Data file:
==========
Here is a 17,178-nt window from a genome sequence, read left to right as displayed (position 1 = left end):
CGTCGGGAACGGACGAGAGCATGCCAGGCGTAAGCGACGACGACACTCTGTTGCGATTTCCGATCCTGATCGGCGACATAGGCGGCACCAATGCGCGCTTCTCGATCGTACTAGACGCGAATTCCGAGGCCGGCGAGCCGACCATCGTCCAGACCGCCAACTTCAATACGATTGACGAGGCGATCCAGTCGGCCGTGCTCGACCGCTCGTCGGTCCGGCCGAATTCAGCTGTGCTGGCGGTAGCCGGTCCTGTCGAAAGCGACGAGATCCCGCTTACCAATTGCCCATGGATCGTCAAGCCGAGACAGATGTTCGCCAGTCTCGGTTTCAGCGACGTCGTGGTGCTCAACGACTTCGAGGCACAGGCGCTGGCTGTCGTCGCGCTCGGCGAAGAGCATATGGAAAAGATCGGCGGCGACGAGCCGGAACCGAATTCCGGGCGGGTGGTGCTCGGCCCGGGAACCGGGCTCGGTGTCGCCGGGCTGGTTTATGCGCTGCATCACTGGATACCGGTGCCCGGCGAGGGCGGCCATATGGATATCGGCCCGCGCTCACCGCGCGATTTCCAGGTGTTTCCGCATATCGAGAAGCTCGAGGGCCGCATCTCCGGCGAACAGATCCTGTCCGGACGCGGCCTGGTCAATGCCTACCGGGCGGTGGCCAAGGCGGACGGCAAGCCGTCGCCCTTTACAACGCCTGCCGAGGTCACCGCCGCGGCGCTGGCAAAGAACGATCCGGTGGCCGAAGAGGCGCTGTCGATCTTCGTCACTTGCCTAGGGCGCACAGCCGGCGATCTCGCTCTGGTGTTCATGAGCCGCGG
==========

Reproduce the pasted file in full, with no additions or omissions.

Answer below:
Here is a 17,178-nt window from a genome sequence, read left to right as displayed (position 1 = left end):
CGTCGGGAACGGACGAGAGCATGCCAGGCGTAAGCGACGACGACACTCTGTTGCGATTTCCGATCCTGATCGGCGACATAGGCGGCACCAATGCGCGCTTCTCGATCGTACTAGACGCGAATTCCGAGGCCGGCGAGCCGACCATCGTCCAGACCGCCAACTTCAATACGATTGACGAGGCGATCCAGTCGGCCGTGCTCGACCGCTCGTCGGTCCGGCCGAATTCAGCTGTGCTGGCGGTAGCCGGTCCTGTCGAAAGCGACGAGATCCCGCTTACCAATTGCCCATGGATCGTCAAGCCGAGACAGATGTTCGCCAGTCTCGGTTTCAGCGACGTCGTGGTGCTCAACGACTTCGAGGCACAGGCGCTGGCTGTCGTCGCGCTCGGCGAAGAGCATATGGAAAAGATCGGCGGCGACGAGCCGGAACCGAATTCCGGGCGGGTGGTGCTCGGCCCGGGAACCGGGCTCGGTGTCGCCGGGCTGGTTTATGCGCTGCATCACTGGATACCGGTGCCCGGCGAGGGCGGCCATATGGATATCGGCCCGCGCTCACCGCGCGATTTCCAGGTGTTTCCGCATATCGAGAAGCTCGAGGGCCGCATCTCCGGCGAACAGATCCTGTCCGGACGCGGCCTGGTCAATGCCTACCGGGCGGTGGCCAAGGCGGACGGCAAGCCGTCGCCCTTTACAACGCCTGCCGAGGTCACCGCCGCGGCGCTGGCAAAGAACGATCCGGTGGCCGAAGAGGCGCTGTCGATCTTCGTCACTTGCCTAGGGCGCACAGCCGGCGATCTCGCTCTGGTGTTCATGAGCCGCGG